Feature: Verstappen's rapid rise blunted
17 June 2017 – Max Verstappen's stunning ascent from karting talent to F1 winner in just over two years captured the attention of the world, as he put in some outrageous displays, punctuated by on-the-line driving. However, as with many talents, he has hit a brick wall, and not through fault of his own, as GPUpdate.net explains.
In most sports, the upwards trajectory of a talented teenager typically flat-lines, either through limited opportunities, injuries, lack of application or so forth. The response to setbacks often defines a sportsman as much as their pure career statistics. In Formula 1 there is a similar tangent, though a youngster's rise is heavily influenced by matters outside of their control: machinery.
Max Verstappen is in a slightly different predicament, for his career has been squeezed into such a short timeframe that it is scarcely believable for him to still be awaiting his 20th birthday, while he is only in his fourth season of car racing. Verstappen's trajectory has been almost continuously upwards, bar a mere handful of dips, between 2014 and 2016.
Verstappen's stardom was such that Red Bull was prepared to offer him a Formula 1 seat aged 17, and in 2015 he applied his craft in Formula 1's midfield, thrilling with his race craft, while a set of circumstances aligned after four Grands Prix in 2016 that allowed him to join Red Bull. Victory on his debut in Spain merely heightened the sense of aura around Verstappen; as the season wore on his one-lap pace gradually improved, and he profited from Red Bull's blossoming pace to regularly compete for podiums. Few will ever forget his wet-weather exploits in Brazil.
The reality has turned out quite differently. Mercedes and Ferrari have battled for victories, with Red Bull firmly third-quickest, occasionally able to challenge the teams ahead, though sometimes being threatened by the chasing midfield.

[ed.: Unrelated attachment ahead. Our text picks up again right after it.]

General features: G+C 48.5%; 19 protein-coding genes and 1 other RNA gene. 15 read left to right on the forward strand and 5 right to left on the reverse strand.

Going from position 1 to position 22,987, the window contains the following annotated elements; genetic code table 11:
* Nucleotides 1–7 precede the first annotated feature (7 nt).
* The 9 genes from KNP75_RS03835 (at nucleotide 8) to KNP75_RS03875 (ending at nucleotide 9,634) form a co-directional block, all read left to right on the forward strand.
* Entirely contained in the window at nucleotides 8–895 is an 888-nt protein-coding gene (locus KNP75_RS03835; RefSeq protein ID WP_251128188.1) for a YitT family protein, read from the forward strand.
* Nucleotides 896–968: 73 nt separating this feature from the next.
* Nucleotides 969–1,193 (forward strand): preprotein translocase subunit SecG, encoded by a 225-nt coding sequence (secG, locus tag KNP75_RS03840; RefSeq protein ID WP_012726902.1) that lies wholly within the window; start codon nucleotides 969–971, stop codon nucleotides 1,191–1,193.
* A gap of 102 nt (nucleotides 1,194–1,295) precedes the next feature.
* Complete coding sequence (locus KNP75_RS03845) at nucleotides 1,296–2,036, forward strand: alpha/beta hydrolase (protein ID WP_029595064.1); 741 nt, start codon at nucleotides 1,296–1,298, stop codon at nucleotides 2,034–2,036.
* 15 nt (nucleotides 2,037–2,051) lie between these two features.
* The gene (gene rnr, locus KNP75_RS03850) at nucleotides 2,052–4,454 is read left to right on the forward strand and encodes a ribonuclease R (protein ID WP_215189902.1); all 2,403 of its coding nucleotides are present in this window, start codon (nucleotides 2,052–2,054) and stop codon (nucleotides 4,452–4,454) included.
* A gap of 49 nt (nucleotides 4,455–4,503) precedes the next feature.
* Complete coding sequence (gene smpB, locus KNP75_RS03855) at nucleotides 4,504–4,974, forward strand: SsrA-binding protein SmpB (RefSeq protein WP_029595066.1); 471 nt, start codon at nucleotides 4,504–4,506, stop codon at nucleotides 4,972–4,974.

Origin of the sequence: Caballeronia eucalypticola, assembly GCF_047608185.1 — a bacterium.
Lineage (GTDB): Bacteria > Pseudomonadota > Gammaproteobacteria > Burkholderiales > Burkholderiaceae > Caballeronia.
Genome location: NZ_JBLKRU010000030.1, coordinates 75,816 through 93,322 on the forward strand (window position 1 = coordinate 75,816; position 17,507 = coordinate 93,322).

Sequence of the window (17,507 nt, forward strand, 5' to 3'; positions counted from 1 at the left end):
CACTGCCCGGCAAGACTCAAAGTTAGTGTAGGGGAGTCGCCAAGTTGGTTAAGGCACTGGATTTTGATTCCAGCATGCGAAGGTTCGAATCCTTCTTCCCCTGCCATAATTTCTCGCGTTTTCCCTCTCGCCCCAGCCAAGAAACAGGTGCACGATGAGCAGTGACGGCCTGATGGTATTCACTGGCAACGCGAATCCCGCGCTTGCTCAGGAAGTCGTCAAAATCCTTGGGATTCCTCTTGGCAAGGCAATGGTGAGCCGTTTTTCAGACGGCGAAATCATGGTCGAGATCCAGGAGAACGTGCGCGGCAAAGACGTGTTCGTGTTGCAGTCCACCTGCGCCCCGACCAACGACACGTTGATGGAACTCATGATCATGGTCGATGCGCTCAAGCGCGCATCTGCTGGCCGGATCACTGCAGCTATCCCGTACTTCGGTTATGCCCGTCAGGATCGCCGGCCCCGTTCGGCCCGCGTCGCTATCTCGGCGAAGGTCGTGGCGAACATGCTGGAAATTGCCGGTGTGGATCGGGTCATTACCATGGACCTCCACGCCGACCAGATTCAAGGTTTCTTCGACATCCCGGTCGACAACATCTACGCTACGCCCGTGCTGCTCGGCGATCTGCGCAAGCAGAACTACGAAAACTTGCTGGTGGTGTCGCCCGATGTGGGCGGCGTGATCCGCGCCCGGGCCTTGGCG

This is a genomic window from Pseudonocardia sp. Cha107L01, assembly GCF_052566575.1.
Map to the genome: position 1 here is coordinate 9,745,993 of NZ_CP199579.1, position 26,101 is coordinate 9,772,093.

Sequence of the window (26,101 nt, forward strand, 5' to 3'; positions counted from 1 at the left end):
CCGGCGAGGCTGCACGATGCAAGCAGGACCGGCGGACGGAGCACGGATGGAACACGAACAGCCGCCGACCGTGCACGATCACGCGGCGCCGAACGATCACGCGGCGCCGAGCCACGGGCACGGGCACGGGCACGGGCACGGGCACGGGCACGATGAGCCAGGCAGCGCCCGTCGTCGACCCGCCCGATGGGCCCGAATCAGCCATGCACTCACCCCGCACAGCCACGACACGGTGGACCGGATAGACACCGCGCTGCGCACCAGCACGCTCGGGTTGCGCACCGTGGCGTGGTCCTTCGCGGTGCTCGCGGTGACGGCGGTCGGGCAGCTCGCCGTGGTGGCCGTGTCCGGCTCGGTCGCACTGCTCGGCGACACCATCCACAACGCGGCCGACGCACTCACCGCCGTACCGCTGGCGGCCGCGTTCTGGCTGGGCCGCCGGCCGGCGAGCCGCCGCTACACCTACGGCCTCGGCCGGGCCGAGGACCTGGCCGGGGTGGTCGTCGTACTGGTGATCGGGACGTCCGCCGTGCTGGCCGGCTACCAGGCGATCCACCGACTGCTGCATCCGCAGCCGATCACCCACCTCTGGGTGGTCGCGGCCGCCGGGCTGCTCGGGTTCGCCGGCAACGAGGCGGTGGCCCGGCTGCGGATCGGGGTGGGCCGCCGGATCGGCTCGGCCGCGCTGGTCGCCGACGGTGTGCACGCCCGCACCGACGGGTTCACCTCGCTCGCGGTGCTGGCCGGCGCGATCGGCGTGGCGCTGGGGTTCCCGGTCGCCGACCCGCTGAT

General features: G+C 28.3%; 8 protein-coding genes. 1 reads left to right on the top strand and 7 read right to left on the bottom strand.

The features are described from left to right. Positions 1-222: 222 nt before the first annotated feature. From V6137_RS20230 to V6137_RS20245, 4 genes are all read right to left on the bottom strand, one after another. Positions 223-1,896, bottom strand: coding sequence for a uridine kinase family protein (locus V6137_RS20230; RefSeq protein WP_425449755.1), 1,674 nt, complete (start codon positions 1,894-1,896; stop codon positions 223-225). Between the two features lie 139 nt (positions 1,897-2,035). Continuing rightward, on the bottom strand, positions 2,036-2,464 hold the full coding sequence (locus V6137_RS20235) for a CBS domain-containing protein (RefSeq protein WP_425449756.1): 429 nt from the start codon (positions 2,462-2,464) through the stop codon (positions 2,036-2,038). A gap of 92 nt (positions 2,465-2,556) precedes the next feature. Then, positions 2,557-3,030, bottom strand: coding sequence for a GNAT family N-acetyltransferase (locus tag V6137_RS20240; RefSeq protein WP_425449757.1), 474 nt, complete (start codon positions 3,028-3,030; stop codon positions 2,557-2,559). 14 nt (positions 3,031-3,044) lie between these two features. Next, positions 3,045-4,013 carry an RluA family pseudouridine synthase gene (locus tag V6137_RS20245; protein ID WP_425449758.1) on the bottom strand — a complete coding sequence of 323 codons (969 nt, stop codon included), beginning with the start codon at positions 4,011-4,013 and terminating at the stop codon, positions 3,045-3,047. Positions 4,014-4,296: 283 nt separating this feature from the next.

Verstappen has still provided glimpses of the talent which captured a legion of enthusiastic fans; his starts in China (from 16th to seventh) and in Canada (from fifth to second) were virtuoso displays, the former as if he'd Playstation-ed the first lap. But whereas his China start proved to be the building block for a podium finish, his equally stunning getaway in Canada came to a shuddering halt just 11 laps later.
Having referred to his Canada exit as "absolutely rubbish", Verstappen expanded further on current struggles to Dutch broadcaster Ziggo Sport.
"It's clear to see the car got better, now we have to wait on engine power," he said. "As you might have heard, there will not be any updates this year, and that's something I worry about, because Renault promised that. We haven't received a lot of updates in 2017, which is a pity, and causes me to worry about next year. I want to win and I think the team is capable of winning. This year we wanted to fight for the title, but we are far away from are target now, which is of course not something you want to happen, so we have to work."
This is hardly a new phenomenon. Sebastian Vettel, Lewis Hamilton and Fernando Alonso have all had difficult moments, learned from setbacks, and re-emerged from the other side stronger, with their reputations enhanced. There is every reason to believe that Verstappen will soak up the lessons of 2017 like a sponge and add further elements to his armoury, making him an even more potent threat once he is equipped with machinery capable of fighting for the title. It's what the great drivers do.
Dealing with the setbacks of 2017 may well define how Verstappen approaches the future…